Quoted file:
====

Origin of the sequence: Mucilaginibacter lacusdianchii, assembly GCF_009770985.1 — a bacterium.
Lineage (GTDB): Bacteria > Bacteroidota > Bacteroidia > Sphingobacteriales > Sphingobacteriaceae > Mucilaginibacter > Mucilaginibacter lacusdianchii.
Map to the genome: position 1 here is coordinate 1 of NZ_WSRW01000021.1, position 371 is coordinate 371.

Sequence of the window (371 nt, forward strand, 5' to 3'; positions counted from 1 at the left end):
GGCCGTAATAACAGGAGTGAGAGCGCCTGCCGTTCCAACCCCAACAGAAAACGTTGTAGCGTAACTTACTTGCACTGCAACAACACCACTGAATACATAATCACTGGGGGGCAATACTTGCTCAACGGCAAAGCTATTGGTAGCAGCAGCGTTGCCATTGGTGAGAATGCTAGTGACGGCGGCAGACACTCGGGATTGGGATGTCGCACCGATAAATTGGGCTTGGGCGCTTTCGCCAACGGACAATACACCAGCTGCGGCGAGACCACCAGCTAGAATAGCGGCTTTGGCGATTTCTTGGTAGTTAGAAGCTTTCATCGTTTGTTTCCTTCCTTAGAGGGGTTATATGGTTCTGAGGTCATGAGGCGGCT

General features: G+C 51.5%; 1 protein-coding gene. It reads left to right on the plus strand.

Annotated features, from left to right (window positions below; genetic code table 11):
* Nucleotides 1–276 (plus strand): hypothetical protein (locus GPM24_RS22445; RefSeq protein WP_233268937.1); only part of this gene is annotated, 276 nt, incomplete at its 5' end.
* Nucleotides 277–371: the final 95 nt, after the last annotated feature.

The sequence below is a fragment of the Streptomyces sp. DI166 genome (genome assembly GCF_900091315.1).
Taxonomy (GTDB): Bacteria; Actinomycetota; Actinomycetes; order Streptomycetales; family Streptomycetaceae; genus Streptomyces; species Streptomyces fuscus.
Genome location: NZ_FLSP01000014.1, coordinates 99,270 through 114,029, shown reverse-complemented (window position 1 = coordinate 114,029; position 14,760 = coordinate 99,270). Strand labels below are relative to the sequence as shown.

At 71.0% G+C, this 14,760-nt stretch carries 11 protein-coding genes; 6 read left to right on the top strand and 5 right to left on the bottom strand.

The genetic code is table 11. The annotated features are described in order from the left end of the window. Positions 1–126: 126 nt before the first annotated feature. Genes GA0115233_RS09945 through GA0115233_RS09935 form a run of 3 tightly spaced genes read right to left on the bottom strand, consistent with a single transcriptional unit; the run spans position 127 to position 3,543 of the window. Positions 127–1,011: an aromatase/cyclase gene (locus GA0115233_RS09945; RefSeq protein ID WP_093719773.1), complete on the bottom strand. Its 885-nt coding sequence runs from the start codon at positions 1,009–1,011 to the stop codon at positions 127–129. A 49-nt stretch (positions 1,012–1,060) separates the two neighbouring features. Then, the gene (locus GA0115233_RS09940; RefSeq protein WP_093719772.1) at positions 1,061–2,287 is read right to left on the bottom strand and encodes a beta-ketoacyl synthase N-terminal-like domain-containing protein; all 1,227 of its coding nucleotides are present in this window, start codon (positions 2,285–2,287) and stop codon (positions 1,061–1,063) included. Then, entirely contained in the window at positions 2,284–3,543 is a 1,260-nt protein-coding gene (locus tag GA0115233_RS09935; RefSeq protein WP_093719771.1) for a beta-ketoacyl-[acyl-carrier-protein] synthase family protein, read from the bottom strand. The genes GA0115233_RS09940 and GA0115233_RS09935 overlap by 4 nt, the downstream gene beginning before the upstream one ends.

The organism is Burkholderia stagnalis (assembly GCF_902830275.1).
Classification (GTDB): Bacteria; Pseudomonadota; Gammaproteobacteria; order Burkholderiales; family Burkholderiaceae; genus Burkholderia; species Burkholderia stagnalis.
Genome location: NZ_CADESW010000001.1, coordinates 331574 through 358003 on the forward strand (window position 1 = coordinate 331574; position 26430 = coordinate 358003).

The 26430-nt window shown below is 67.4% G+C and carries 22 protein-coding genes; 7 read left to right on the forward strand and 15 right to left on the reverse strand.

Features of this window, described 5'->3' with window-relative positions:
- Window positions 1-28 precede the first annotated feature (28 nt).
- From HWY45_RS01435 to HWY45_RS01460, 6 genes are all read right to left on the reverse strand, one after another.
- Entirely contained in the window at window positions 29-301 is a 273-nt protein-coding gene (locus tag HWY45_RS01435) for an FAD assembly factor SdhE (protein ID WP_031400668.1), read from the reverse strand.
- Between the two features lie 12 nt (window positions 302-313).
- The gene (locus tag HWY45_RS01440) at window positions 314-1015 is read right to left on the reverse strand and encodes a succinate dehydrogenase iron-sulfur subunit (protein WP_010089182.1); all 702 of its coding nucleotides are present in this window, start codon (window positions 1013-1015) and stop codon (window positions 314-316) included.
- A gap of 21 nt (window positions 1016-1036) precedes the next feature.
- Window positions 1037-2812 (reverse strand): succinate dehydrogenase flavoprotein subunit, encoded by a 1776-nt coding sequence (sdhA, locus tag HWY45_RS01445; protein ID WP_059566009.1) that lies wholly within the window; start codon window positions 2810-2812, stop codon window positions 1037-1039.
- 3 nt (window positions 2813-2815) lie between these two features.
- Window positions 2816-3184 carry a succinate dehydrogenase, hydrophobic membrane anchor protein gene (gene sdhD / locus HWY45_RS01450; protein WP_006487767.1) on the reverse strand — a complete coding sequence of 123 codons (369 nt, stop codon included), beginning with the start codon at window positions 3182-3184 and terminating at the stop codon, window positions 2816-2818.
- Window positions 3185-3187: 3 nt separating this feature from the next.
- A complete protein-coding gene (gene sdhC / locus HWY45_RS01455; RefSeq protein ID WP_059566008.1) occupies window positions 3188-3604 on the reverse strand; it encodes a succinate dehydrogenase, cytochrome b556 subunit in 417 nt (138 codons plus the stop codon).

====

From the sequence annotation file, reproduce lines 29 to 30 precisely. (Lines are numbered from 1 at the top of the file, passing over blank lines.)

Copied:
- Window positions 3185-3187: 3 nt separating this feature from the next.
- A complete protein-coding gene (gene sdhC / locus HWY45_RS01455; RefSeq protein ID WP_059566008.1) occupies window positions 3188-3604 on the reverse strand; it encodes a succinate dehydrogenase, cytochrome b556 subunit in 417 nt (138 codons plus the stop codon).